Public Access on Commercial Forest (CF) Lands

Over 2.2 million acres of privately owned forests enrolled in the CF program are accessible by foot to the public for fishing and hunting. Use of motorized vehicles for fishing and hunting access is at the landowner's discretion. The CF lands are not posted or signed as commercial forests and may be fenced and/or gated. The presence of a fence or gate does not prohibit public access to CF lands for fishing or hunting. The owner may restrict public access during periods of active commercial logging to ensure public safety.

Other than foot access for the acts of hunting, trapping or fishing, activities such as (but not limited to) camping, leaving anything unattended (e.g. blinds, refuse, etc.), and damaging or injuring vegetation (e.g. cutting/ nailing), require the landowner's permission. Commercial activity on CF lands is not allowed for any purpose other than forestry or oil and gas extraction. Legal land descriptions of lands listed in this program are available on the DNR website at under "Where Can I Hunt?" If you have questions about this program or specific CF lands, contact the nearest DNR office or DNR Forest Resources Division, P.O. Box 30452, Lansing, MI 48909, or call 517-284-5849.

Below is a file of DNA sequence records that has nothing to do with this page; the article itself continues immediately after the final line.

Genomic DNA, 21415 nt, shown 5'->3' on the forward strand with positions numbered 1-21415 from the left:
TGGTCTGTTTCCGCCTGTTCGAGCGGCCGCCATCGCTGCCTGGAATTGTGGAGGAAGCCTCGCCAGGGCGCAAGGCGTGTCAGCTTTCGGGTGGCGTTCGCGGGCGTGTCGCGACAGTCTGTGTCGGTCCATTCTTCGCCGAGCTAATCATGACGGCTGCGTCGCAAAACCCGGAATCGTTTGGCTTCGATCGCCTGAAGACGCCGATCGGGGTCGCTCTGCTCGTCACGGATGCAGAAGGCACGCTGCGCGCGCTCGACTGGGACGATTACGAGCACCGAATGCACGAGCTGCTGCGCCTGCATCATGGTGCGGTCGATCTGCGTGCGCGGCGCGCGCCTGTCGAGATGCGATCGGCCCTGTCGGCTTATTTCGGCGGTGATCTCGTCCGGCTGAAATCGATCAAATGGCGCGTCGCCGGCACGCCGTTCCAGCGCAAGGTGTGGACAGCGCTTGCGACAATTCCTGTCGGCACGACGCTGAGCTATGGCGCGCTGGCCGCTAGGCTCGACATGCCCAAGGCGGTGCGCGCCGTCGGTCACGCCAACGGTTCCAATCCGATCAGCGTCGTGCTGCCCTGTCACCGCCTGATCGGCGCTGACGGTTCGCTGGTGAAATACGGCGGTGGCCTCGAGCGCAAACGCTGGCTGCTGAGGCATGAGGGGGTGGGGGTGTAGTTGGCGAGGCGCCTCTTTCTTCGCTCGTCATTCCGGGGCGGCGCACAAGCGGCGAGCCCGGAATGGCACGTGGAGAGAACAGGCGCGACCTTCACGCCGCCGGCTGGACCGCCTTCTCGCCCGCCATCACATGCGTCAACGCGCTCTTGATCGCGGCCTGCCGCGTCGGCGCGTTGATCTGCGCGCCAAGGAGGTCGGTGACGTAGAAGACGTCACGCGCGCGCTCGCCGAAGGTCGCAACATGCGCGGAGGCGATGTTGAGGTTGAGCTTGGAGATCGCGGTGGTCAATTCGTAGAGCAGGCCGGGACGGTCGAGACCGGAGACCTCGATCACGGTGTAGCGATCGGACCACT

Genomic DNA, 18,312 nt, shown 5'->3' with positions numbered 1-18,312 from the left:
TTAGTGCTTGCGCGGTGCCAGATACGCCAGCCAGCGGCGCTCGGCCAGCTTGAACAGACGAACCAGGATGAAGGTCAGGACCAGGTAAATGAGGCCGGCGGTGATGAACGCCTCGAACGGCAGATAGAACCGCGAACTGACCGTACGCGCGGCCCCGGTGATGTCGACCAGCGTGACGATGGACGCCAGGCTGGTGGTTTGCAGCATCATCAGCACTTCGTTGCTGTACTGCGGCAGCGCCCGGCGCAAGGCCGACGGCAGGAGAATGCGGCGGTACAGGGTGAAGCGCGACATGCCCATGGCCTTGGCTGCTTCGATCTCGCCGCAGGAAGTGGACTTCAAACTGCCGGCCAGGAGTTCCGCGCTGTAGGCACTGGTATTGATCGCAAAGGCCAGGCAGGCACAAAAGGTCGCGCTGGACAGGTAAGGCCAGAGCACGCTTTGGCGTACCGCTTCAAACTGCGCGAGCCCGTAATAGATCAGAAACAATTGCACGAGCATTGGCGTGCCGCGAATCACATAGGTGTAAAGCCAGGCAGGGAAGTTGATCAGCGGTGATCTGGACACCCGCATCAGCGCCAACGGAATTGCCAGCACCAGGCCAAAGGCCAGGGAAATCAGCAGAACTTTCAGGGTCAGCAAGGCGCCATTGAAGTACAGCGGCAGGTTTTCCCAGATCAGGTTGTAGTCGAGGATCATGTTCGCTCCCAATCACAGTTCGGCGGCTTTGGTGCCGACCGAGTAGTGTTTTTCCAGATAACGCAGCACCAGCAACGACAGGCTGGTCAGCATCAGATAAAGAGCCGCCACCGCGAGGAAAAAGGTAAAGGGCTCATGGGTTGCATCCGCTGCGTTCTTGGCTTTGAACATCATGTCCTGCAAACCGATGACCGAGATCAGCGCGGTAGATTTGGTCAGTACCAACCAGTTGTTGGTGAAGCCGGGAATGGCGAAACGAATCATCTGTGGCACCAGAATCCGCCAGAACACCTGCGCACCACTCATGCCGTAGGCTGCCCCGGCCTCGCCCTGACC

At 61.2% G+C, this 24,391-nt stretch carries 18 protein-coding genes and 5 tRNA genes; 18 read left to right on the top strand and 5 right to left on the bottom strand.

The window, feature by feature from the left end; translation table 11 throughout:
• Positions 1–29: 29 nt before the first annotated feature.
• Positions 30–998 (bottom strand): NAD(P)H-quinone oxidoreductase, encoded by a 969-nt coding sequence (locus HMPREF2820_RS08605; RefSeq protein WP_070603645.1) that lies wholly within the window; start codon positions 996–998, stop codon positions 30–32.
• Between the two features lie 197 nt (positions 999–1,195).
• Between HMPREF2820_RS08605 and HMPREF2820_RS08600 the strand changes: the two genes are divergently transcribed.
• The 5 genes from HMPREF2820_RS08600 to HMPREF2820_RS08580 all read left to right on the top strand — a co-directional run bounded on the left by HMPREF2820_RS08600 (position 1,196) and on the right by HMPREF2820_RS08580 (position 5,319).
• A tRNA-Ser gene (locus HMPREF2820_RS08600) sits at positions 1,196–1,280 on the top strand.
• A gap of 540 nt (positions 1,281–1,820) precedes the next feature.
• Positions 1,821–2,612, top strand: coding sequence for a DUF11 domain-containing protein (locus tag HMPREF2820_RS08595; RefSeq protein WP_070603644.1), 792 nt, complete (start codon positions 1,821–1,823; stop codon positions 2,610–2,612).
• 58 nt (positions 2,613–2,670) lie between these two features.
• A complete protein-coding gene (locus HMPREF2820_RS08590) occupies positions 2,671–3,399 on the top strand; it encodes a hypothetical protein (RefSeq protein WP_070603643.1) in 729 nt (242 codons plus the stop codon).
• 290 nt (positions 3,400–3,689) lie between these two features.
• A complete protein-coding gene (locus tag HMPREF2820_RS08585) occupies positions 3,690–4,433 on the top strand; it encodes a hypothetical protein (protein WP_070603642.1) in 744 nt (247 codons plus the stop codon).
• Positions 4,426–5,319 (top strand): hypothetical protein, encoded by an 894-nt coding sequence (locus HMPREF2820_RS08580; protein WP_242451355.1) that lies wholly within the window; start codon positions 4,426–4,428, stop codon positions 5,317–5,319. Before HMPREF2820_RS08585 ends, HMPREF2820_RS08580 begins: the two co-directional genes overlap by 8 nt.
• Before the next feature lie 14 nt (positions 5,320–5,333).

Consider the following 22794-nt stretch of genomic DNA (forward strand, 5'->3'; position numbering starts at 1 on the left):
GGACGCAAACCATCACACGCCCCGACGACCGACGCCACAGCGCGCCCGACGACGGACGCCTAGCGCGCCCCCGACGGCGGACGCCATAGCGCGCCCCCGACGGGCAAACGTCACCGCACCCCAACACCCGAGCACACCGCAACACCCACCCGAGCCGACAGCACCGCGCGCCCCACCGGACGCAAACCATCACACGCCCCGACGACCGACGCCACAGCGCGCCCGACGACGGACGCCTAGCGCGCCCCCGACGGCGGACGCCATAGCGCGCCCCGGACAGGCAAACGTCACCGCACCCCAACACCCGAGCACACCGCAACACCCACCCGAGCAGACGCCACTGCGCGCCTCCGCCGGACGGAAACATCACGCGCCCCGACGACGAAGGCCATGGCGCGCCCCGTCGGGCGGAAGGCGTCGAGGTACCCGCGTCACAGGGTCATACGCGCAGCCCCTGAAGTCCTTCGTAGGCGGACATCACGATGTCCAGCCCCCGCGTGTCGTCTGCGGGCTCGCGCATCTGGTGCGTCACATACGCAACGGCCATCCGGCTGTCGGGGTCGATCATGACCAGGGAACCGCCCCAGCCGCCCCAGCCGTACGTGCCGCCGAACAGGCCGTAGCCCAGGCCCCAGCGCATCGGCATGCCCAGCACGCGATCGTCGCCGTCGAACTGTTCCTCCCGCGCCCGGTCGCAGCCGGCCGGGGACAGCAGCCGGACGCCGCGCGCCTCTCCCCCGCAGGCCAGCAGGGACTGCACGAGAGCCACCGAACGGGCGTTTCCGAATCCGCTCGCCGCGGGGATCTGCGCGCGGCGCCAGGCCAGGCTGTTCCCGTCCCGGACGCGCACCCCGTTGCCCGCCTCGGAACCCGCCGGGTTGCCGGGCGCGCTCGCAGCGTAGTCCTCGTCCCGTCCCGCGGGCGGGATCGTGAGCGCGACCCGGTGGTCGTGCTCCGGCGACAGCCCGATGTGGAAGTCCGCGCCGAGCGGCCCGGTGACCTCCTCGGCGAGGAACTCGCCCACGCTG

Click here for a map and legal descriptions of land listed in the Commercial Forest program.

Use CF Lands with Respect

Although the general public has a right to fish and hunt on CF lands, the property is privately owned (though privately owned, public land antlerless licenses are required to hunt CFL properties) and subject to normal private property rights. Unless you have permission of the property owner, the right to fish and hunt on the land does not extend to associated activities such as, but not limited to, the following:

  • Littering.
  • Camping.
  • Cutting shooting lanes, or cutting or destroying brush, trees or other plants for any purpose.
  • Using nails, bolts, wire, tree steps or other material or activities which harm, lessen or destroy the value of trees, or create a potentially hazardous wood-harvesting condition.
  • Temporarily or permanently abandoning of property, including tree stands or other hunting apparatus.
  • Constructing blinds or constructing or placing other structures, except for gathering dead materials found on the ground.
  • Target shooting or sighting-in firearms.
  • Using ORVs or other vehicles on private property. If vehicles are allowed by the property owner, care should be taken to avoid blocking access to roads or parking areas.
  • A person engaging in an activity not allowed by a property owner may be criminally or civilly liable, or both.